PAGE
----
While it’s best not to work outside in high temperatures, the nature of certain jobs—like construction, forestry, manufacturing or landscaping—sometimes makes it unavoidable. When this happens, a worker’s body temperature can rise to dangerously high levels and put them at risk of serious health complications.
Normally, the human body cools itself through sweating. However, in hot and humid weather, sweating is often not enough and heat illnesses can occur.
As an employer, you have a duty to take every reasonable precaution to protect your workers. Under the General Duty Clause, the Occupational Safety and Health Act (OSHA) Act of 1970, employers are required to provide a workplace free from potential hazards that can cause or are likely to cause death or serious harm to employees, including heat-related hazards.
In order to protect the well-being of their workforce, employers often need to implement policies and procedures to protect workers in hot environments. Accordingly, any employer that mandates outdoor work or work in hot environments should be educated on heat illnesses in order to thoroughly protect its workers. In addition, training employees on heat illness and general safety practices can make all the difference when it comes to protecting them from the heat.
It should be noted, some states have specific standards when it comes to heat illnesses so be sure to check local regulations.
Understanding heat illnesses and their contributing risk factors is a good first step for employers. However, to keep their workers safe, organizations must know how to limit and treat heat illnesses. In addition, implementing workplace controls can make all the difference when it comes to protecting at-risk employees from potentially deadly heat.
RECOGNIZING AND TREATING HEAT ILLNESSES
As an employer, you need to know how to recognize and treat heat illnesses if you are to protect your workers. Understanding how to respond to the symptoms of heat illnesses can mean the difference between life and death. There are a variety of ways employers can control heat illnesses in their workplace. Below are some common, yet effective methods, to help keep workers safe.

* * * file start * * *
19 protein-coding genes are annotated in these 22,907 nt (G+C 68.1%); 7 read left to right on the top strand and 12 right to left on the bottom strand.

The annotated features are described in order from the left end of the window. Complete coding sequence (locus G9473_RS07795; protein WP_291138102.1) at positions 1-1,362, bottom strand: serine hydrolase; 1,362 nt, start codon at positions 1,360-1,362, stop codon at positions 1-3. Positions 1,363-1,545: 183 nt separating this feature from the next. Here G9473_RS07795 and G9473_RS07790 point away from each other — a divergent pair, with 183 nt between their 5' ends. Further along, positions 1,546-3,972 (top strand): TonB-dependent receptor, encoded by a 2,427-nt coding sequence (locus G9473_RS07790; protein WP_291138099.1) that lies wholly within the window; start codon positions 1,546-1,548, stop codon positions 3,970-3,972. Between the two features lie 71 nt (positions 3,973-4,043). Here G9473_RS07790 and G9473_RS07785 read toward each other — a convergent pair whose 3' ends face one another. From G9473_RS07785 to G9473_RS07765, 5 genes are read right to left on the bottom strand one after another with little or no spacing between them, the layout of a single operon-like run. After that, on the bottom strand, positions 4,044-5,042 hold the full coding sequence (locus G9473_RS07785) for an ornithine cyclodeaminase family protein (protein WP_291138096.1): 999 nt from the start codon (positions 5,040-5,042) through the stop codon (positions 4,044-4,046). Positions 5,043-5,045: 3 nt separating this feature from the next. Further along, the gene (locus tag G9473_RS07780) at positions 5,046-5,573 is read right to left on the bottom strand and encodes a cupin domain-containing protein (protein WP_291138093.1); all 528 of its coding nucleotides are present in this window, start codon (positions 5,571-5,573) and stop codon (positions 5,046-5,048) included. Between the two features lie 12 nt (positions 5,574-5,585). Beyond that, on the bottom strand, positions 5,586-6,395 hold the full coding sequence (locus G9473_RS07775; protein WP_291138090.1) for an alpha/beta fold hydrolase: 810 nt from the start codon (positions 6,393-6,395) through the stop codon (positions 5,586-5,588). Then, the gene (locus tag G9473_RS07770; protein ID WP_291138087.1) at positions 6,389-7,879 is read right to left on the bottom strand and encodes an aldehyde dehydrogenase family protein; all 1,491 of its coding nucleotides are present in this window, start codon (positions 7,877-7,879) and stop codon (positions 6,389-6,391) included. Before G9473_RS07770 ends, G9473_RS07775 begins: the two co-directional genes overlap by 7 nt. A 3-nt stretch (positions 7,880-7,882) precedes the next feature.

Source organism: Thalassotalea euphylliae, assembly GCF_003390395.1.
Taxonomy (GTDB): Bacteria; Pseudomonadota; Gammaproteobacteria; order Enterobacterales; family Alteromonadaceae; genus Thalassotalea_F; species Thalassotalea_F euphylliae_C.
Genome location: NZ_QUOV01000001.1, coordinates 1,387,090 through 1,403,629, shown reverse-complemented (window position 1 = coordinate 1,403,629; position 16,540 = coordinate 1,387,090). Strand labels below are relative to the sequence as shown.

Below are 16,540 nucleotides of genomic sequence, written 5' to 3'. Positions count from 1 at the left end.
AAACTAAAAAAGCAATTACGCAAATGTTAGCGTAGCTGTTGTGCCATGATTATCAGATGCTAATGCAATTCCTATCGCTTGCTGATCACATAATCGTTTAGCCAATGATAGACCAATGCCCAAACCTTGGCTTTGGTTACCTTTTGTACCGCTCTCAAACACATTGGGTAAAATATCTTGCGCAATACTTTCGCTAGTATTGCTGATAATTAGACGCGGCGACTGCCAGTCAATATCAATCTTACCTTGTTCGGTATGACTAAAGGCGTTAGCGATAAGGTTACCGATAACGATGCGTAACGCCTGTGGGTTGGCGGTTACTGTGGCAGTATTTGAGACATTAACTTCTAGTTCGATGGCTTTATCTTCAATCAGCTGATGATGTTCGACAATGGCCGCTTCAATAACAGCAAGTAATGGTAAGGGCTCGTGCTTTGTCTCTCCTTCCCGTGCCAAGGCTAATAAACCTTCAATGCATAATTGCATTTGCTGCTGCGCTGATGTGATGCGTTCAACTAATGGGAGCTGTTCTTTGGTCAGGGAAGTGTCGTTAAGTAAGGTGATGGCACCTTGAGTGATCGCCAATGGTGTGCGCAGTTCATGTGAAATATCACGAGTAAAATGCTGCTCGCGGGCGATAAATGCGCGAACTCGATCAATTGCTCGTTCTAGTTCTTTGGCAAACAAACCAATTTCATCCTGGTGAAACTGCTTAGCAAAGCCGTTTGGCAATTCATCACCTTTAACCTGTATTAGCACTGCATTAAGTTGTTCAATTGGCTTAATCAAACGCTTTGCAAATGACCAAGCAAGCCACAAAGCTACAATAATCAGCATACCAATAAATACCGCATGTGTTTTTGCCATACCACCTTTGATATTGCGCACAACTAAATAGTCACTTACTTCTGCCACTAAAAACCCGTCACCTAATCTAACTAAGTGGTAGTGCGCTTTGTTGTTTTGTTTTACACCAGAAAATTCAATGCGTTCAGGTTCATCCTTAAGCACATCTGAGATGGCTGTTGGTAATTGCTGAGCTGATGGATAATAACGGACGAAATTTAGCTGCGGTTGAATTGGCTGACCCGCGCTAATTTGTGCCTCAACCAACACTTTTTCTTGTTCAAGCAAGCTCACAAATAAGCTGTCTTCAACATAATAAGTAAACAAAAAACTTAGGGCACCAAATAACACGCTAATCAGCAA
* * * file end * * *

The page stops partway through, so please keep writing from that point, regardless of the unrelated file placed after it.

Heat Illness Assessments
In situations where a worker is exposed or could be exposed to high temperatures, a heat illness assessment should be conducted. This assessment should provide employers with a general sense of the risks facing their employees. Heat illness assessments should evaluate a wide range of risk factors including workplace temperature, humidity, heat radiation, air movement, employee workload, clothing and acclimatization.
Heat Illness Control Plans
To protect workers, organizations must take proactive approaches to workplace safety. Once an employer has identified the heat-related risk factors present in the workplace, a heat illness control plan should be developed to reduce exposures. Heat illness control plans typically utilize a mix of engineering and administrative controls to protect workers.
Organizations should use the information in their heat illness control plans to train supervisors and workers. Employees and their supervisors should know how to spot signs of heat illness in themselves and their co-workers. This type of education is critical when it comes to providing timely treatment to those who need it.
JGS Insurance is your workplace safety and risk management partner. We care about the well-being of your employees and your business. Contact us today for more tools and resources to ensure the health and safety of your workforce.